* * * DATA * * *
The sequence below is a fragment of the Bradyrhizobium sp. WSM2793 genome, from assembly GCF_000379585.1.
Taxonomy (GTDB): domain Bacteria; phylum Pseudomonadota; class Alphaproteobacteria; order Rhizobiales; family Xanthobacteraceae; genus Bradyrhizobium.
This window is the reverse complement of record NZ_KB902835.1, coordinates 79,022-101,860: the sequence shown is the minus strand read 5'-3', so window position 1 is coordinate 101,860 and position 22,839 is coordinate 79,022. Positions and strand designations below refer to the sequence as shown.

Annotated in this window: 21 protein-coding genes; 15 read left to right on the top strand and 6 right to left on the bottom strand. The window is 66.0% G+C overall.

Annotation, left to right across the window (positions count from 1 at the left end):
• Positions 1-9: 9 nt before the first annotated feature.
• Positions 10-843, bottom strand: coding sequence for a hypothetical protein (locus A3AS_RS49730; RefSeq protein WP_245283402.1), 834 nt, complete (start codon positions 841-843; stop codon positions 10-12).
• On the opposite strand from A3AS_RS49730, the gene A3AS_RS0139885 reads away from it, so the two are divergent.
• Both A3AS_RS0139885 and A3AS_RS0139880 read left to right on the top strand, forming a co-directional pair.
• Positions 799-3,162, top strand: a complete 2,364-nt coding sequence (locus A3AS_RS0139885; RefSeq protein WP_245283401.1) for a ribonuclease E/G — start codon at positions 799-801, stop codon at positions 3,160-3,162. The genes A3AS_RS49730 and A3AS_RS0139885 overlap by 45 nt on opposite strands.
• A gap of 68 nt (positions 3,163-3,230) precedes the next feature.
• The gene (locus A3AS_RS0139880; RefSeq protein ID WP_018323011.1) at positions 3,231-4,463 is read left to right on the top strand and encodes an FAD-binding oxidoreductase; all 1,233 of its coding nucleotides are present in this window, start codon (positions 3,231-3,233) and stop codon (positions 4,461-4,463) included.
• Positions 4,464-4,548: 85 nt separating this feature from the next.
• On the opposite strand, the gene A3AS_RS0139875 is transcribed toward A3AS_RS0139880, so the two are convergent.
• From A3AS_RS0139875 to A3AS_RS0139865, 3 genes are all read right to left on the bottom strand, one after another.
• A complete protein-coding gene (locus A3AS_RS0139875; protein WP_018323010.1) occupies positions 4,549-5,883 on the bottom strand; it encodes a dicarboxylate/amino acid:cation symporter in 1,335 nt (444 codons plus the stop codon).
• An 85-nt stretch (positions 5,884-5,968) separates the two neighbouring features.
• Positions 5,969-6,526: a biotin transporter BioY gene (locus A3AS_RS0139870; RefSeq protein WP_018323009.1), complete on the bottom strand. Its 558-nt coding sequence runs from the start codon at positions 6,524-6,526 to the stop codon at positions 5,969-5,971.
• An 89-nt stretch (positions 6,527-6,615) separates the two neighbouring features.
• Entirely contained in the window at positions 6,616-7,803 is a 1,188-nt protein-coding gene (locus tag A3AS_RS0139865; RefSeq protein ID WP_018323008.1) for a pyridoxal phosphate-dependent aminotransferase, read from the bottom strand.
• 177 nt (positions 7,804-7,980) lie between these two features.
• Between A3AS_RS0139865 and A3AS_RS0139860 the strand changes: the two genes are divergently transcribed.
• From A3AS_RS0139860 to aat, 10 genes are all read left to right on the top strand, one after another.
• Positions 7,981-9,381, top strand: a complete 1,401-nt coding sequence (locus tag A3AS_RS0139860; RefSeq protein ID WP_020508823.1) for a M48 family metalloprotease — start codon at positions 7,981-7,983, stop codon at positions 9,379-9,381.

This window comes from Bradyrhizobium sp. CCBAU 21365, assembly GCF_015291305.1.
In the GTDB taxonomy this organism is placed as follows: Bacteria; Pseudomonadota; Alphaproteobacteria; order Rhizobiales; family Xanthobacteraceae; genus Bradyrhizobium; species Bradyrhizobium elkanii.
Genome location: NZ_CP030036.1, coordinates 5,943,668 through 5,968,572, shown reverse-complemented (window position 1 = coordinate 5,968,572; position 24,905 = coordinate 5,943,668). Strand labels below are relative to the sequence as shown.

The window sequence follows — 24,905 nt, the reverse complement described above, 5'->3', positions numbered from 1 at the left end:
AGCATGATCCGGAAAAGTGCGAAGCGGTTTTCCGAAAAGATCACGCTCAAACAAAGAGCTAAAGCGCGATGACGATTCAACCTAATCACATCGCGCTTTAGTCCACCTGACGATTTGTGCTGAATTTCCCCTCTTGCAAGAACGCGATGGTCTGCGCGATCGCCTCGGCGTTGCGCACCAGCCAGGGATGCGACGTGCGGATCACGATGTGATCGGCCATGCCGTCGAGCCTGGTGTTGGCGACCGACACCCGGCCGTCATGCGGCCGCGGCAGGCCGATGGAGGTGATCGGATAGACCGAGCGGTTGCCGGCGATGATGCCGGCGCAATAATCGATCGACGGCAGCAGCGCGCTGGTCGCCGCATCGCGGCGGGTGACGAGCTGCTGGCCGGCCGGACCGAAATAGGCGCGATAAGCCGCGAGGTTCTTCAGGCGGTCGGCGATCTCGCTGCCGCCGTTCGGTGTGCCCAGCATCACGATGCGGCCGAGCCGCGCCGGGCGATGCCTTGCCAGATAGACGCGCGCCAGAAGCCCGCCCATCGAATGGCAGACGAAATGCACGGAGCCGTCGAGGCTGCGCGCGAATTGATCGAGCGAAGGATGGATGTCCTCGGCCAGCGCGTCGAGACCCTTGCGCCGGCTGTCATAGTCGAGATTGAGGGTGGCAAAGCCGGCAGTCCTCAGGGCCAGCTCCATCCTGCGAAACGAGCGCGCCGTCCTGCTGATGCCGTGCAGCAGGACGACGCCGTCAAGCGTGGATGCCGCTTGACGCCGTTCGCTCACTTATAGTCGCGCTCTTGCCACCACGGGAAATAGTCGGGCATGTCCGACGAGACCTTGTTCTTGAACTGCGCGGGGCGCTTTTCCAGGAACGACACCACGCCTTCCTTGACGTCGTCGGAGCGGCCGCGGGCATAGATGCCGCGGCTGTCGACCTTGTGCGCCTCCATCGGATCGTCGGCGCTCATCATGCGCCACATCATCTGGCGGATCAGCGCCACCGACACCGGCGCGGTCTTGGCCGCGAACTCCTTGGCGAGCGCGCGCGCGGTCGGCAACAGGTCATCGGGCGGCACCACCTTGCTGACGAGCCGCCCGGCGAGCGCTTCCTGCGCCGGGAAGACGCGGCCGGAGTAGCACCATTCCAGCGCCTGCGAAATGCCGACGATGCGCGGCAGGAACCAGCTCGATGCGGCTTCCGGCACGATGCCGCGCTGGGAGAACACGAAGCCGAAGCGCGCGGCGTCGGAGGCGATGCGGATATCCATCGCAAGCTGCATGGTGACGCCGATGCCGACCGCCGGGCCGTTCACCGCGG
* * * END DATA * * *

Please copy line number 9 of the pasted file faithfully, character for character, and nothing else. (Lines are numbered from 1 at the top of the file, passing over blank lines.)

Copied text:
• Both A3AS_RS0139885 and A3AS_RS0139880 read left to right on the top strand, forming a co-directional pair.